Kevin

Reply to this comment

By joules beef (columbia)
on September 27th, 2013

There is no hiatus of global warming.  Surface temps have remained at record levels without increasing for the past 15 years, this is due to natural variations overcoming warming influences, just like natural variations combined to give us the 1998 record..the surface temps havent risen in 15 years this is true but there is no haitus of global warming.

WHat you are doing is confusing the center line prediction for specific yearly predictions and that isnt how it works.

an easy way to see that, is the model of flipping a quarter, says I will get 50 percent heads, and 50% tails.. flipping headed 10 times in a row, doesnt mean the model is wrong or that the coin is two headed or misweighted. Because that idea that you can get ten heads in a row, still fits in the model of flipping coins.

What gets me is the same people who said we didnt have enough data to say the earth is warming with an instrumental record of 160 years, now say global warming is bunk based on 15 years of data.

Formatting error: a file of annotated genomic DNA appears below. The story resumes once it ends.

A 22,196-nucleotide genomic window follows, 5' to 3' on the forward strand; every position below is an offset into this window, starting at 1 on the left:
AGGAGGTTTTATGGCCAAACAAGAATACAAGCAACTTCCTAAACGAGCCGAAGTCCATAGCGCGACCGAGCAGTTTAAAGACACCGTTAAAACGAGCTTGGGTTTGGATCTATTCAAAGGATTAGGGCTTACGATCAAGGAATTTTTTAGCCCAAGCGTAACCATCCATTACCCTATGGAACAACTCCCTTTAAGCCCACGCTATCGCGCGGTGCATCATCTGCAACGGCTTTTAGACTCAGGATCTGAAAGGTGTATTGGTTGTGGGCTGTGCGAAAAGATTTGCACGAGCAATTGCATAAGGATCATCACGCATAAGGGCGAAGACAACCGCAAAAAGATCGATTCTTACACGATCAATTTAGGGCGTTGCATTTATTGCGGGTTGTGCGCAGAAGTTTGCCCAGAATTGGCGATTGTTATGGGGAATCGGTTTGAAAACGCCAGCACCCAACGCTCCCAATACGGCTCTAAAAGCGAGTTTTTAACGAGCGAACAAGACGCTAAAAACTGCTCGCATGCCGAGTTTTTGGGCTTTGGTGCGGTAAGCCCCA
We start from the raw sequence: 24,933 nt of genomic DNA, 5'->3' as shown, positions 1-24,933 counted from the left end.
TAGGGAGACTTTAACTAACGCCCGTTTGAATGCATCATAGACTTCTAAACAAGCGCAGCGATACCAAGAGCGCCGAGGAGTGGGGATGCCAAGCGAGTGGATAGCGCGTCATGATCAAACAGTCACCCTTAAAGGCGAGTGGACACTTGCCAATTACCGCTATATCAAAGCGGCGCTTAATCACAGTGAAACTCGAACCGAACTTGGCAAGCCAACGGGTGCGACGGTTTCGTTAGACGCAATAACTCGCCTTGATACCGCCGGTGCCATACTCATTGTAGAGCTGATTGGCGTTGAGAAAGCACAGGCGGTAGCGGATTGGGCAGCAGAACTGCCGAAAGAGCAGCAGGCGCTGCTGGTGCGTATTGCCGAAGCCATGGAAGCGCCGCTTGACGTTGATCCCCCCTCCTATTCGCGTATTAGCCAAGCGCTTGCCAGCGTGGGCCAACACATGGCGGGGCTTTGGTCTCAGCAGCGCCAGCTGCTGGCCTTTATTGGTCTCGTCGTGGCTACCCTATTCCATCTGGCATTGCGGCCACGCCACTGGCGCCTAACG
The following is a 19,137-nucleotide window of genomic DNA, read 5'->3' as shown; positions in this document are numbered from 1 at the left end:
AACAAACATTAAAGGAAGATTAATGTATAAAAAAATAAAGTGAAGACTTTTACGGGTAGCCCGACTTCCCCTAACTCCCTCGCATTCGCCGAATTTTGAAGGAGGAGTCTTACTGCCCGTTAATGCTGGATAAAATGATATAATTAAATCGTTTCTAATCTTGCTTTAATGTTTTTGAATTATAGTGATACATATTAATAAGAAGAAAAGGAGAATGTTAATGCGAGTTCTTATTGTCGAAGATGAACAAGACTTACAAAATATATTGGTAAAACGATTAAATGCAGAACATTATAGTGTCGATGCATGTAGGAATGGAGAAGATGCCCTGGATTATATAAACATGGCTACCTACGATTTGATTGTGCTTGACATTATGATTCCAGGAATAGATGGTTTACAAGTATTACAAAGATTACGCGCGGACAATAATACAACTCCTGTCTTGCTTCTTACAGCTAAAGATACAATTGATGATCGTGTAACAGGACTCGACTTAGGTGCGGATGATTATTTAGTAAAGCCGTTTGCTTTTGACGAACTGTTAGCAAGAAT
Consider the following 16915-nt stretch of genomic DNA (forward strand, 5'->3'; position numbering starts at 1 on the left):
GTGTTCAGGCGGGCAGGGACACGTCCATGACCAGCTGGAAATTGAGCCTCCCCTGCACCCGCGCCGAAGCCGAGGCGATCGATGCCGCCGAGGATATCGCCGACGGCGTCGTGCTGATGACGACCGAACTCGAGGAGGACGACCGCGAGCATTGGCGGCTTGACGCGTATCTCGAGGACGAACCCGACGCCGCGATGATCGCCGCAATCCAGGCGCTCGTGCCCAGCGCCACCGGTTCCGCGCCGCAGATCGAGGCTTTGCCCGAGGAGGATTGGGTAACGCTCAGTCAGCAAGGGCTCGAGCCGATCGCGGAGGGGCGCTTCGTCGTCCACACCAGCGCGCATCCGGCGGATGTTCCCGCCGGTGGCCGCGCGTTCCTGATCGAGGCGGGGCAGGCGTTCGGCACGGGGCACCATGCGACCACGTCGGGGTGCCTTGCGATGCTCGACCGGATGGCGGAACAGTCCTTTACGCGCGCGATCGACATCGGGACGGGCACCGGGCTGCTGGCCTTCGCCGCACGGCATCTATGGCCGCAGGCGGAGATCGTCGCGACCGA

There really isnt any concern in the community over the hiatus, it fits fine in theory and happened in the 50s and 70s, the only people who make a big deal about it are people who dont understand the science,

Reply to this comment

By Sam (Columbia, SC)
on September 27th, 2013

IPCC has ZERO credibility

Reply to this comment

By dan_in_illinois
on September 28th, 2013

Kevin,

Uh, no.  No cherry picked data.  I got the information right here from Climate Central:

http://www.climatecentral.org/news/new-study-ties-global-warming-hiatus-to-a-pacific-cooldown-16405
http://www.climatecentral.org/blogs/ipcc-roundup-early-reports-focus-on-warming-hiatus-16515
http://www.climatecentral.org/news/zeroing-in-on-ipccs-sea-level-rise-warming-hiatus-16532

Reply to this comment

By Jan Freed (l.a./CA/90041)
on October 19th, 2013

The so-called hiatus refers to a slowing of air temperature increases, not a total plateau.

Analogy:  Your child’s temperature increases from 98.6 to 103 degrees F in one week.  The next week it increases to (only)104 degrees F.  A hiatus?

I cannot imagine that anyone who actually cares about the planet (or the child) being reassured.

With CO2 levels constantly above historic normals, this green house gas continues to accumulate additional heat (equal to 4 Hiroshima atomic bombs/sec).  Why would it stop doing that?